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The LigerBots have been featured in a variety of publications since their formation. Many of those articles are reproduced here.
By Charles Hurwitz
Last weekend, FIRST (For Inspiration and Recognition of Science and Technology) held a Regional Robotics Competition for 53 teams at Boston University’s Agganis Arena. High school students were challenged with the opportunity to test themselves as engineers and problem solvers. The game, called LOGO Motion, pits alliances of three robots against each other and awards points for placing each balloon, which is in the shape of a triangle, circle, or square on an appropriate peg to form the FIRST logo.
By Rodney Brown
Teams from Bridgewater, Newport County, R.I., and Brookfield, Conn., allied to win the 2011 Boston regional FIRST Robotics Competition held this weekend.
The Boston regional competition – called Logo Motion – took place at Boston University’s Agannis Arena, and 53 teams from as far afield as Ontario, Canada and Turkey, and as close as Cambridge and Lynn, sought to be one of the three teams on the winning alliance that would go on to the national championships in St. Louis.
Congratulations to the Newton Ligerbots, who have won for the Newton Public Schools an award for Progressive Manufacturing Training & Education Mastery in the 2011 Progressive Manufacturing 100 awards. You can see the Ligerbots competing at the following events — free and open to the public:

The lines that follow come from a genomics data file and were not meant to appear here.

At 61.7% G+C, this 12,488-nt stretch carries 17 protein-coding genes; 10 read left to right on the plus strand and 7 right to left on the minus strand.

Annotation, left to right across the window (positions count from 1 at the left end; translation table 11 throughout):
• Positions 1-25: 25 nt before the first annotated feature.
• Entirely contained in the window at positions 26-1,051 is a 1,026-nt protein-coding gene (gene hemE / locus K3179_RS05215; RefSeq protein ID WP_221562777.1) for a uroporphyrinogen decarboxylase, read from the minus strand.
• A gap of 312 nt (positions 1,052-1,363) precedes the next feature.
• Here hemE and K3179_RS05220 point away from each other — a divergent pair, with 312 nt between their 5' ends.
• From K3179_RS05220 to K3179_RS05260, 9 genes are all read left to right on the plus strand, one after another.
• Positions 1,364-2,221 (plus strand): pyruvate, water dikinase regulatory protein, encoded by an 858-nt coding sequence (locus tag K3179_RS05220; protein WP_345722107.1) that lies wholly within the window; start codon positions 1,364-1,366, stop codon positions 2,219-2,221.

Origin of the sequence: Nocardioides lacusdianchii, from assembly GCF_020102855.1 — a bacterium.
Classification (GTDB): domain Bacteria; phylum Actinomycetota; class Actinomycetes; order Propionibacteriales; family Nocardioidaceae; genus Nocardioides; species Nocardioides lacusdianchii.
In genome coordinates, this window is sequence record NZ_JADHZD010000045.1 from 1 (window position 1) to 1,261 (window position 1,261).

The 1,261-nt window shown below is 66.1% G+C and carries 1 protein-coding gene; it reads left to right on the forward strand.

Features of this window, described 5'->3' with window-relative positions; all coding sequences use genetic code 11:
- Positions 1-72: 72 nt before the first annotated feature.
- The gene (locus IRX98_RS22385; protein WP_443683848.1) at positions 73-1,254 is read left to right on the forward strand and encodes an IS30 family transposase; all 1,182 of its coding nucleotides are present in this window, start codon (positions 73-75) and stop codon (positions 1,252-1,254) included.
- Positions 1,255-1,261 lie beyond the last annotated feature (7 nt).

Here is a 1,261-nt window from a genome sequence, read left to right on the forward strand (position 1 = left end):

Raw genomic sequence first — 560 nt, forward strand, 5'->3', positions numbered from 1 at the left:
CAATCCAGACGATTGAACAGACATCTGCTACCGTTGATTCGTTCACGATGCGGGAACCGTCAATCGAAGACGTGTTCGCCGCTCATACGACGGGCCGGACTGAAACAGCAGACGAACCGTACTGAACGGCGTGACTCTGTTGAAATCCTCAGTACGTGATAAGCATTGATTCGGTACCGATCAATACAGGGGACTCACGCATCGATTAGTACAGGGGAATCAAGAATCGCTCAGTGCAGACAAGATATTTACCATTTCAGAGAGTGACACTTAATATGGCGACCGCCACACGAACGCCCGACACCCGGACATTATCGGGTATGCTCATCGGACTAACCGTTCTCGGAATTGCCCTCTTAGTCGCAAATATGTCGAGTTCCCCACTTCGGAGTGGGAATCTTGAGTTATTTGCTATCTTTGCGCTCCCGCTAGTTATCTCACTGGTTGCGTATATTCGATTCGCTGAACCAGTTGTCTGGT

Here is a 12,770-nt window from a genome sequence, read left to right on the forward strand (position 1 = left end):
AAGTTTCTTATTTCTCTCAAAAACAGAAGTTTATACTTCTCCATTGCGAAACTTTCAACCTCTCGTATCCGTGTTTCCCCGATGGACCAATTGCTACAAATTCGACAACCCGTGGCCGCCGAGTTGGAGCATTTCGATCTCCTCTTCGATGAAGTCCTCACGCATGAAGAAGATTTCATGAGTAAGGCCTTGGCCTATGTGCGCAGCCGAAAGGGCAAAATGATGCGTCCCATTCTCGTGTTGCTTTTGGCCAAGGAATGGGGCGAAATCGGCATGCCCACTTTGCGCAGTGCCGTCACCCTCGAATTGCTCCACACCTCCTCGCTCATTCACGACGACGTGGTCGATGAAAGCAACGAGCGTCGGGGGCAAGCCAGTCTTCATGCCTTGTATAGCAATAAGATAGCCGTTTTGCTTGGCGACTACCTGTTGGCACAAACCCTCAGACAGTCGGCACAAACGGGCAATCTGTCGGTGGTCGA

- March 11 and 12 at the FIRST Regional Competition at Worcester Polytech Institute
- April 8-9 at the Boston regional First Competition at BU’s Agganis arena. Supt. David Fleishman plans to be there on April 9.
NewtonSTEM, March 8th 2011 via http://newtonstem.org/
While manufacturing workers worry that robots will push them out of a job, others are leveraging robotics to get kids interested in engineering and technology careers.
Robots are beginning to get a bad rap. Stories of robots replacing people on the factory floor and in the warehouse are triggering fear and confusion among those worried about ending up in the unemployment line. Between the processing power, mobility, and even the sensory capabilities of today’s robots, they are becoming more human-like. What have we done?
FIRST (www.usfirst.org) was founded in 1989 by inventor Dean Kamen to inspire young people’s interest and participation in science and technology. Based in Manchester, NH, the 501 (c) (3) not-for-profit public charity designs accessible, innovative programs that motivate young people to pursue education and career opportunities in science, technology, engineering, and math.
By working with business and industry mentors, students in the FIRST program learn engineering, physics, programming and science; in addition to other life skills such as self confidence, critical thinking, public speaking, creativity and time management. FIRST offers a range of programs for kids ages 6-18. These programs vary by accessibility, scalability and scope of the challenge. All FIRST programs provide real-world engineering and business experience and rely on volunteer professional (technical and business) mentors to lend their time and talents to guide each team. FIRST Lego League (FLL) introduces students ages 6-14 students to real-world engineering challenges by building LEGO-based robots to complete tasks on a thematic playing surface.
By Geoff Epstein
In the last 18 months a remarkable project in the Newton Public Schools went from a Newton parent’s suggestion to successful implementation, fostering student involvement in the critical areas of science, technology, engineering and mathematics (STEM).
It was the launch of our joint high school rookie robotics team, the Ligerbots (www.ligerbots.com) by a unique collaboration, comprising the community, school administration, teachers, 60 students from both high schools, Northeastern University Nutrons (www.nutrons.neu.edu), NEMO (www.firstnemo.org), the Newton Schools Foundation, NASA, and a number of local corporations: PTC, Boston Engineering, Raytheon and Textron.